In response to @maebualoy I also thought the ending was predictable, yet still hoped somebody would realize what they were doing was wrong. I didnt think everyone would in the end either especially Omar because to me he seemed like the only guy who would actually realize. Regardless though in the end Omar did realize and so did his friend. When they were asked why they were doing this they didnt really have answer and that is when they realized they were wrong even though everyone died at least they realized they were wrong.

This week in class we had a lecture on the Five Pillars of Islam. The five pillars are the shahada (declaration of faith), salah (prayer), fasting during the month of Ramadan, zakat (charity), and Hajj (pilgrimage to Mecca). Being Muslim, I already knew them but I never really thought about them with as much detail as we learned about them in class. For example, we learned that shahada embodies worship in speech, prayer embodies worship in time, fasting embodies worship in diet, charity embodies worship in wealth, and hajj embodies worship in wealth, speech, location, cleaning, and transformation. When I learned about this, I thought about the woman in the Unveiled documentary who was a convert to Islam. She said that her previous religion was only practiced one day a week and wasn’t really a big part of her life, but Islam is a religion that impacts your everyday life.

I agree with aahmed0494 that the film Four Lions did a good job of making a very serious issue easy to understand. When broken down into small parts and adding a comedic element, you can really see the misinterpretation of Islam that “jihadis” have. It was clear that the men in the movie did not really know what they were doing and why they were doing it. This is true of many of the people who become suicide bombers. They are often taken advantage of because of their lack of education and are manipulated into an irrational way of thinking. A lot of times, these people haven’t even read the Quran and have very little knowledge of Islam. Overall though, I thought the movie was just okay. Some parts were funny and other parts made me kind of uncomfortable. I also didn’t like how it was a sad ending because they all died.

This week in class we discussed the Five Pillars of Islam and finished watching Four Lions. The ending of Four Lions was pretty predictable; as I said in my last blog post, I knew it wasn’t going to end well. However, I didn’t expect everyone to end up getting blown up – part of me was hoping that at least one of them, maybe Omar, would have some sort of revelation and put a stop to the madness. But alas, my optimism was crushed; everyone died and the wrong people ended up getting detained. I found it interesting that the conservative Muslims ended up being wrongfully detained; I think this was the movie’s way of pointing out that the public is often suspect of the wrong people simply because they are what people may consider “overly” religious or traditional. That being said, the movie was kind of sad, in a way. On the bright side – it was cool to see Benedict Cumberbatch make an appearance in the film. I definitely wasn’t expecting that.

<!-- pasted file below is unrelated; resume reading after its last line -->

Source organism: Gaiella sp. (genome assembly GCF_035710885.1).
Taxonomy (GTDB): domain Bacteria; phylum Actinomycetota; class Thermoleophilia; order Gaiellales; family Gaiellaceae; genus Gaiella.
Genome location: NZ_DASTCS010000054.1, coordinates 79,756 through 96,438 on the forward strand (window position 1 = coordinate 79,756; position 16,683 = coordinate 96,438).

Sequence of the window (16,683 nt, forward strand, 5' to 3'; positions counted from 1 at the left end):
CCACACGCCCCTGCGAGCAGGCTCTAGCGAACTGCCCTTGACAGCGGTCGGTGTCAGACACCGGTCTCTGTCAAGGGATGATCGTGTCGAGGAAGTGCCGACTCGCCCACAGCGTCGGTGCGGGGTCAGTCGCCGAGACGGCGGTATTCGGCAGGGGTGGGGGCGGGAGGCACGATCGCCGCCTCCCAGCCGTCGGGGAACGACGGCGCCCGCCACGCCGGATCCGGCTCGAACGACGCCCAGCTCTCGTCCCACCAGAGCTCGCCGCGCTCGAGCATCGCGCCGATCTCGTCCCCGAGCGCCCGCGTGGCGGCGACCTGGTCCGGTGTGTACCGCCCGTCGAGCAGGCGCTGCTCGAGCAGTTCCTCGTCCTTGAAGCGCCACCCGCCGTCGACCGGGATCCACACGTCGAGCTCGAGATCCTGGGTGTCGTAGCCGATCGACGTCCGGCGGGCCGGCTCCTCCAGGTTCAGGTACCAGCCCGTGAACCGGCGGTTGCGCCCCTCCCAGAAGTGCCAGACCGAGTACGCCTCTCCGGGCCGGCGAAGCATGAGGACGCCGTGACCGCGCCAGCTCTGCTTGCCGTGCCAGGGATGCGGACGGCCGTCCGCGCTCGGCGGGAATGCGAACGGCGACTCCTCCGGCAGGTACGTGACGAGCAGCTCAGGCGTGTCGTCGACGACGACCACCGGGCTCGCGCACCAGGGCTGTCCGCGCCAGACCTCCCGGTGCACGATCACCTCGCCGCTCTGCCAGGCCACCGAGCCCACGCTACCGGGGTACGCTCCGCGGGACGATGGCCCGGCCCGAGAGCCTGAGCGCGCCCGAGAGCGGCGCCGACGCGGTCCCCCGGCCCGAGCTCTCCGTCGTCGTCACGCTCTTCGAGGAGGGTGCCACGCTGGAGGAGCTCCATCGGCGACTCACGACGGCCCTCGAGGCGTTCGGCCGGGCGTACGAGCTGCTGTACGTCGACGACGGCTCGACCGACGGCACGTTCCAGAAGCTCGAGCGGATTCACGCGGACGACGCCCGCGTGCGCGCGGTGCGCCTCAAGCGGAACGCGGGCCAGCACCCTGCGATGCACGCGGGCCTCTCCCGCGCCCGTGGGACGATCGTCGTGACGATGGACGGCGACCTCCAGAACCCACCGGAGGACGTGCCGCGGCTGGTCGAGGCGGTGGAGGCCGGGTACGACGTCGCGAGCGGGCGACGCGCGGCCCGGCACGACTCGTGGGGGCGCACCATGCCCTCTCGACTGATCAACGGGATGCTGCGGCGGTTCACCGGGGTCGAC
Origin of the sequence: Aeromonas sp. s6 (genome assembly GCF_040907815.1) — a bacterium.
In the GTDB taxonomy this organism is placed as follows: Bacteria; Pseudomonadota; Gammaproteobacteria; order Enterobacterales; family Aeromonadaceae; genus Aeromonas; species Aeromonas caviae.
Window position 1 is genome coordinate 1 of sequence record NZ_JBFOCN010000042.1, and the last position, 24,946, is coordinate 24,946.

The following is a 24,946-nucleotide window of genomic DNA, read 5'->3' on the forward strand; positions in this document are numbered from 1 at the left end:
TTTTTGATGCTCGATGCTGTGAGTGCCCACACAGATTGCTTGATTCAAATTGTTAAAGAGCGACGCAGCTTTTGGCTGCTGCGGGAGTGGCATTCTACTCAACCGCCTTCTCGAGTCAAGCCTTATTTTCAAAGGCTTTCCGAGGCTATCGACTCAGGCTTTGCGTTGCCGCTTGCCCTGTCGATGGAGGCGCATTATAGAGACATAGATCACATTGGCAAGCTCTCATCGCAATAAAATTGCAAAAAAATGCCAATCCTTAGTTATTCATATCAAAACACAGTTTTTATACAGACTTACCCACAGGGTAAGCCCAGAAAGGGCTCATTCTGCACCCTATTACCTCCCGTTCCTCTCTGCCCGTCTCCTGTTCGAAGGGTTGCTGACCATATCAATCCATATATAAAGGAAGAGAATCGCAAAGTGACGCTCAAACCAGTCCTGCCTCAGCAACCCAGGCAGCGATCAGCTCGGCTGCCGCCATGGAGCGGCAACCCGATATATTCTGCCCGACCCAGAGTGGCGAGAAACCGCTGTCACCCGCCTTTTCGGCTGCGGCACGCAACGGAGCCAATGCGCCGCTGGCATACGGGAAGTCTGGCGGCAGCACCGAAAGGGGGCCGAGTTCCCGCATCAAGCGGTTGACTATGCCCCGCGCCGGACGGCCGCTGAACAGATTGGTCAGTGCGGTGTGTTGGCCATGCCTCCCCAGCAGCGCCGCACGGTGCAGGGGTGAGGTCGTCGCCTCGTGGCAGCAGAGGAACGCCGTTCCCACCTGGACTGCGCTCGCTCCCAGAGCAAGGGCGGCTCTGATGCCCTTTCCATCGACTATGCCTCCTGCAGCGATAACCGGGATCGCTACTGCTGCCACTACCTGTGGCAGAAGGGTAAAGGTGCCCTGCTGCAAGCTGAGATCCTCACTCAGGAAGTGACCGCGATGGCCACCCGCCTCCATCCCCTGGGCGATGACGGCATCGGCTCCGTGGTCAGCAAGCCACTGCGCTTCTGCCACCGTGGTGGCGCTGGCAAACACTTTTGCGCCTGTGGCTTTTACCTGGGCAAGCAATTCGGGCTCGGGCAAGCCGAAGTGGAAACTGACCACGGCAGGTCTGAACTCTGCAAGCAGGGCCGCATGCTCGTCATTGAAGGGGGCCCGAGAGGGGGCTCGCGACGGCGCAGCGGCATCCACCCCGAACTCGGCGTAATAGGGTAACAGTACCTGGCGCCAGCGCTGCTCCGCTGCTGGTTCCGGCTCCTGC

In response to @blackhawks2014, I think it’s true that praying is something personal and that you can make it whatever you want it to be. I am one of those people that associate with being spiritual but not religious. As I mentioned in class, I don’t like the “rules,” per se, that religious structure imposes upon a person. I’m not saying that religion is bad or wrong;  it’s just not my thing. I’m not comfortable with saying one religion is right and all of the others are wrong. I was raised Catholic, and it always bothered me that, according to what I was taught, all of my non-Christian friends were supposedly going to end up in hell. For that reason – among others – I choose not to associate with just one religion. However, that doesn’t stop me from embracing my spirituality and praying to whoever – or whatever – might be out there.

In last Monday’s class, we talked about the five pillars of Islamic faith, what they meant, what kind of worship they embodied (i.e. worship in action, time, etc.), and of particular interest, the time they took. I never quite saw each act of worship as representing a different duration of time in the life of a human being. The shahada, or declaration of faith, is a simple action, whereas the hajj is an elaborate ritual that requires quite an investment. Each pillar took a variable amount of time to complete, depending upon the difficulty and investment involved, as I saw. I suppose it is proper that they are called “pillars”, as each requires maintenance and purity to maintain one’s faith. The discussion on spirituality was also interesting, as I never really thought of religion being devoid of spirituality. I imagined that anyone doing a religious act would have at least an iota of spirituality, but it is very true that sometimes we do things simply because we are expected to.

In response to , I think it’s pretty cool that you attend other religions’ rituals! It is definitely one of the best ways to really learn about a religion, and doing it many times can really teach one a lot. I always wondered about what to do when you attend a prayer session that is different from your own; I typically just spectate, or copy whatever my friend is doing if I can/am allowed to. I’m still a bit on the fence about praying the way one normally does in a different religious setting. At least according to what I believe, the Abrahamic religions do all recognize the same God (albeit with different names); yet, I do also believe that one pray in the manner they think is most appropriate and respectful. To that end, it’s something I shall continue to think about, but I really appreciate your insight!